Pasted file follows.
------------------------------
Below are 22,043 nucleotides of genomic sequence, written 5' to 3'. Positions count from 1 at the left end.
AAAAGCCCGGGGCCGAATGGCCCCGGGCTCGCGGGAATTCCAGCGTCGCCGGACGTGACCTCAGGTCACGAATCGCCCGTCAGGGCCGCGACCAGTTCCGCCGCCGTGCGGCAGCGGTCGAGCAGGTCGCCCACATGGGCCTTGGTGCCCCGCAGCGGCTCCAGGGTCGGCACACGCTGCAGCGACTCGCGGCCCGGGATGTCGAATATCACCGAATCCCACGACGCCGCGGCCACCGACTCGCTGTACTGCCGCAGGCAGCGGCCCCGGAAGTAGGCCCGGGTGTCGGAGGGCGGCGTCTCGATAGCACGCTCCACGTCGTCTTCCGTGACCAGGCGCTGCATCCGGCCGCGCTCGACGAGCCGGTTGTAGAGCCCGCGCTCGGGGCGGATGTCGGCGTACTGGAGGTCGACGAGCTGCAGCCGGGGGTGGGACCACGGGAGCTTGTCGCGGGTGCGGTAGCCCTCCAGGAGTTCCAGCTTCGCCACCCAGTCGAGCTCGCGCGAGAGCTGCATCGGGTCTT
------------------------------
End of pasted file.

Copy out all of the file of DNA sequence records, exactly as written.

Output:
Below are 22,043 nucleotides of genomic sequence, written 5' to 3'. Positions count from 1 at the left end.
AAAAGCCCGGGGCCGAATGGCCCCGGGCTCGCGGGAATTCCAGCGTCGCCGGACGTGACCTCAGGTCACGAATCGCCCGTCAGGGCCGCGACCAGTTCCGCCGCCGTGCGGCAGCGGTCGAGCAGGTCGCCCACATGGGCCTTGGTGCCCCGCAGCGGCTCCAGGGTCGGCACACGCTGCAGCGACTCGCGGCCCGGGATGTCGAATATCACCGAATCCCACGACGCCGCGGCCACCGACTCGCTGTACTGCCGCAGGCAGCGGCCCCGGAAGTAGGCCCGGGTGTCGGAGGGCGGCGTCTCGATAGCACGCTCCACGTCGTCTTCCGTGACCAGGCGCTGCATCCGGCCGCGCTCGACGAGCCGGTTGTAGAGCCCGCGCTCGGGGCGGATGTCGGCGTACTGGAGGTCGACGAGCTGCAGCCGGGGGTGGGACCACGGGAGCTTGTCGCGGGTGCGGTAGCCCTCCAGGAGTTCCAGCTTCGCCACCCAGTCGAGCTCGCGCGAGAGCTGCATCGGGTCTT